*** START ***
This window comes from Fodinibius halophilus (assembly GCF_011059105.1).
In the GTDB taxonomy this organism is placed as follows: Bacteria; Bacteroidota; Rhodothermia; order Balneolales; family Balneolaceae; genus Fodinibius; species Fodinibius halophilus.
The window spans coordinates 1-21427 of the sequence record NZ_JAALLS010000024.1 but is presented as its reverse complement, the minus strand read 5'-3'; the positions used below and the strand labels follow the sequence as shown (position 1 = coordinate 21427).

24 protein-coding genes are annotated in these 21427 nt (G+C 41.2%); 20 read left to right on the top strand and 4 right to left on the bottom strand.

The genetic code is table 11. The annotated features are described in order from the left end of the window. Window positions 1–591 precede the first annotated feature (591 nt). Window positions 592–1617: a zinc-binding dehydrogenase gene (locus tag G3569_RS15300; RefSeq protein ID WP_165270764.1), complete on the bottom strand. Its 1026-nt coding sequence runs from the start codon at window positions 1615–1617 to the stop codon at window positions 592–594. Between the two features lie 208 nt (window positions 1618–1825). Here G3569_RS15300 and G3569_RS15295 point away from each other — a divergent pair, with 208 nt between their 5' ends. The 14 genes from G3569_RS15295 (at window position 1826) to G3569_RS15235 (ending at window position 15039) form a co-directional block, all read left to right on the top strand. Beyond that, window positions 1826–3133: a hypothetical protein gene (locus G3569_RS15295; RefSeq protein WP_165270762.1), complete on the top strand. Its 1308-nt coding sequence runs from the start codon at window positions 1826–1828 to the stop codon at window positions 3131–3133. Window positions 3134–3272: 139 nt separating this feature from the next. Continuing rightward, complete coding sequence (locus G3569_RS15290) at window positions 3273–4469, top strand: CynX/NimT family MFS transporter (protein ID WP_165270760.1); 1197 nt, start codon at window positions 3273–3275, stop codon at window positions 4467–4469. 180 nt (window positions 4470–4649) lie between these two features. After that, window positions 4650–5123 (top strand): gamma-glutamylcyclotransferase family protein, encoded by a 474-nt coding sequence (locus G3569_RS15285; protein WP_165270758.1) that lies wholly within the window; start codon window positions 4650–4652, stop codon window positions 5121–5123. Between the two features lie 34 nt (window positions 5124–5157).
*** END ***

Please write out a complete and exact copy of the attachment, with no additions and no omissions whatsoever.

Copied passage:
This window comes from Fodinibius halophilus (assembly GCF_011059105.1).
In the GTDB taxonomy this organism is placed as follows: Bacteria; Bacteroidota; Rhodothermia; order Balneolales; family Balneolaceae; genus Fodinibius; species Fodinibius halophilus.
The window spans coordinates 1-21427 of the sequence record NZ_JAALLS010000024.1 but is presented as its reverse complement, the minus strand read 5'-3'; the positions used below and the strand labels follow the sequence as shown (position 1 = coordinate 21427).

24 protein-coding genes are annotated in these 21427 nt (G+C 41.2%); 20 read left to right on the top strand and 4 right to left on the bottom strand.

The genetic code is table 11. The annotated features are described in order from the left end of the window. Window positions 1–591 precede the first annotated feature (591 nt). Window positions 592–1617: a zinc-binding dehydrogenase gene (locus tag G3569_RS15300; RefSeq protein ID WP_165270764.1), complete on the bottom strand. Its 1026-nt coding sequence runs from the start codon at window positions 1615–1617 to the stop codon at window positions 592–594. Between the two features lie 208 nt (window positions 1618–1825). Here G3569_RS15300 and G3569_RS15295 point away from each other — a divergent pair, with 208 nt between their 5' ends. The 14 genes from G3569_RS15295 (at window position 1826) to G3569_RS15235 (ending at window position 15039) form a co-directional block, all read left to right on the top strand. Beyond that, window positions 1826–3133: a hypothetical protein gene (locus G3569_RS15295; RefSeq protein WP_165270762.1), complete on the top strand. Its 1308-nt coding sequence runs from the start codon at window positions 1826–1828 to the stop codon at window positions 3131–3133. Window positions 3134–3272: 139 nt separating this feature from the next. Continuing rightward, complete coding sequence (locus G3569_RS15290) at window positions 3273–4469, top strand: CynX/NimT family MFS transporter (protein ID WP_165270760.1); 1197 nt, start codon at window positions 3273–3275, stop codon at window positions 4467–4469. 180 nt (window positions 4470–4649) lie between these two features. After that, window positions 4650–5123 (top strand): gamma-glutamylcyclotransferase family protein, encoded by a 474-nt coding sequence (locus G3569_RS15285; protein WP_165270758.1) that lies wholly within the window; start codon window positions 4650–4652, stop codon window positions 5121–5123. Between the two features lie 34 nt (window positions 5124–5157).